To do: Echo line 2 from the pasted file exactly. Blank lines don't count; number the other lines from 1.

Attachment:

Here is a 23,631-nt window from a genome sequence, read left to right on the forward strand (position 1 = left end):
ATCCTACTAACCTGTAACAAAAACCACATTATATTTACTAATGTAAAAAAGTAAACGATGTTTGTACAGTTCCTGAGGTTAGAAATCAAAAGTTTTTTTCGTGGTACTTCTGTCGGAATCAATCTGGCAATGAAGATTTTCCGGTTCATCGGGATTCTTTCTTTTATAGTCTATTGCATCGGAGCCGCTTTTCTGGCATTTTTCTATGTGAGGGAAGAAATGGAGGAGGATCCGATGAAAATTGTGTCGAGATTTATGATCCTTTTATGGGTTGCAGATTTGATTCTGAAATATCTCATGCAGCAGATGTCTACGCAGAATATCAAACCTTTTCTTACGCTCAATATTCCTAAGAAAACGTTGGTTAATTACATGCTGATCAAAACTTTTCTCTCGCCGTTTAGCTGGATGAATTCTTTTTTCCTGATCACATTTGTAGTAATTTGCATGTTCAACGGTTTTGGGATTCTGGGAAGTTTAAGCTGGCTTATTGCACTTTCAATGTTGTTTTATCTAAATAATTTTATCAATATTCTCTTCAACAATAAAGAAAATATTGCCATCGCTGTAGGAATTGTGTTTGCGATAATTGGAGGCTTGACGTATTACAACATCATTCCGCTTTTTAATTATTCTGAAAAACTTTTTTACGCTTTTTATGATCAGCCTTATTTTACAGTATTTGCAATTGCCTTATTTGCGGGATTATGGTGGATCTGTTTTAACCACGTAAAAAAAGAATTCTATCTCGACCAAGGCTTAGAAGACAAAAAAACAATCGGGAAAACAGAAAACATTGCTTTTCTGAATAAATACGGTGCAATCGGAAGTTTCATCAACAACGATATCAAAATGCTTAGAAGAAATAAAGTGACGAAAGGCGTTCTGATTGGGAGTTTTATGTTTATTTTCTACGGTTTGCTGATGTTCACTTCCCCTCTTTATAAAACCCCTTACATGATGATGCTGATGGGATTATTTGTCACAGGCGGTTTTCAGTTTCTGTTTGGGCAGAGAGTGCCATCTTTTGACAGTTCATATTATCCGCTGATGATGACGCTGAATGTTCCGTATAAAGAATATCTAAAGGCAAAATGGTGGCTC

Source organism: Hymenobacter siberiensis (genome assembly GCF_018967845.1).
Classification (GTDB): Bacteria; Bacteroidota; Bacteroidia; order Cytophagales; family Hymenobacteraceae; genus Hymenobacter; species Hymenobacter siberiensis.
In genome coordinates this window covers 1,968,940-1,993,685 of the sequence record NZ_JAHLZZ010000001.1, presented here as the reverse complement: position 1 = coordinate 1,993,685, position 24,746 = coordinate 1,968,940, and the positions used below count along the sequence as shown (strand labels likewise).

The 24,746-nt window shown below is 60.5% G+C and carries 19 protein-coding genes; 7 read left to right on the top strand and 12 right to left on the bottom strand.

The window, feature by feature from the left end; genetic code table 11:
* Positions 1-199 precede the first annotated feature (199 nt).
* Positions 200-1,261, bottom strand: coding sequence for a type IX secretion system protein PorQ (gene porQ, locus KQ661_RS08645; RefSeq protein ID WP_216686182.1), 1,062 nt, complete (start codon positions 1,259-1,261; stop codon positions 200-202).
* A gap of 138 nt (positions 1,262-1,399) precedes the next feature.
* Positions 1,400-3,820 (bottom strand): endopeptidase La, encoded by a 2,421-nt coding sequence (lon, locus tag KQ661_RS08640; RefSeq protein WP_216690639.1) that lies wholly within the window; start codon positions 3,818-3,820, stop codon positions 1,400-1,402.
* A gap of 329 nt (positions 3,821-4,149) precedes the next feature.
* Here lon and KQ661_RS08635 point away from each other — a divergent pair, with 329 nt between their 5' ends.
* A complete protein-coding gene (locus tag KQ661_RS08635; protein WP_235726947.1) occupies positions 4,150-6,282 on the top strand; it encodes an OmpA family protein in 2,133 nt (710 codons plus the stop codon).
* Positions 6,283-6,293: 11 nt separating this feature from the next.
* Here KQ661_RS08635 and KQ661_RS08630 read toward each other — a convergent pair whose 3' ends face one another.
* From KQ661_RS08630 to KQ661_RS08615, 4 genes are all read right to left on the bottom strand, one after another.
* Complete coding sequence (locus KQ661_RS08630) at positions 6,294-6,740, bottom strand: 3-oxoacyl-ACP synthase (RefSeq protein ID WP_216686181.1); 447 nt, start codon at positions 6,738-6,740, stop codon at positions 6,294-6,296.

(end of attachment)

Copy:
ATCCTACTAACCTGTAACAAAAACCACATTATATTTACTAATGTAAAAAAGTAAACGATGTTTGTACAGTTCCTGAGGTTAGAAATCAAAAGTTTTTTTCGTGGTACTTCTGTCGGAATCAATCTGGCAATGAAGATTTTCCGGTTCATCGGGATTCTTTCTTTTATAGTCTATTGCATCGGAGCCGCTTTTCTGGCATTTTTCTATGTGAGGGAAGAAATGGAGGAGGATCCGATGAAAATTGTGTCGAGATTTATGATCCTTTTATGGGTTGCAGATTTGATTCTGAAATATCTCATGCAGCAGATGTCTACGCAGAATATCAAACCTTTTCTTACGCTCAATATTCCTAAGAAAACGTTGGTTAATTACATGCTGATCAAAACTTTTCTCTCGCCGTTTAGCTGGATGAATTCTTTTTTCCTGATCACATTTGTAGTAATTTGCATGTTCAACGGTTTTGGGATTCTGGGAAGTTTAAGCTGGCTTATTGCACTTTCAATGTTGTTTTATCTAAATAATTTTATCAATATTCTCTTCAACAATAAAGAAAATATTGCCATCGCTGTAGGAATTGTGTTTGCGATAATTGGAGGCTTGACGTATTACAACATCATTCCGCTTTTTAATTATTCTGAAAAACTTTTTTACGCTTTTTATGATCAGCCTTATTTTACAGTATTTGCAATTGCCTTATTTGCGGGATTATGGTGGATCTGTTTTAACCACGTAAAAAAAGAATTCTATCTCGACCAAGGCTTAGAAGACAAAAAAACAATCGGGAAAACAGAAAACATTGCTTTTCTGAATAAATACGGTGCAATCGGAAGTTTCATCAACAACGATATCAAAATGCTTAGAAGAAATAAAGTGACGAAAGGCGTTCTGATTGGGAGTTTTATGTTTATTTTCTACGGTTTGCTGATGTTCACTTCCCCTCTTTATAAAACCCCTTACATGATGATGCTGATGGGATTATTTGTCACAGGCGGTTTTCAGTTTCTGTTTGGGCAGAGAGTGCCATCTTTTGACAGTTCATATTATCCGCTGATGATGACGCTGAATGTTCCGTATAAAGAATATCTAAAGGCAAAATGGTGGCTC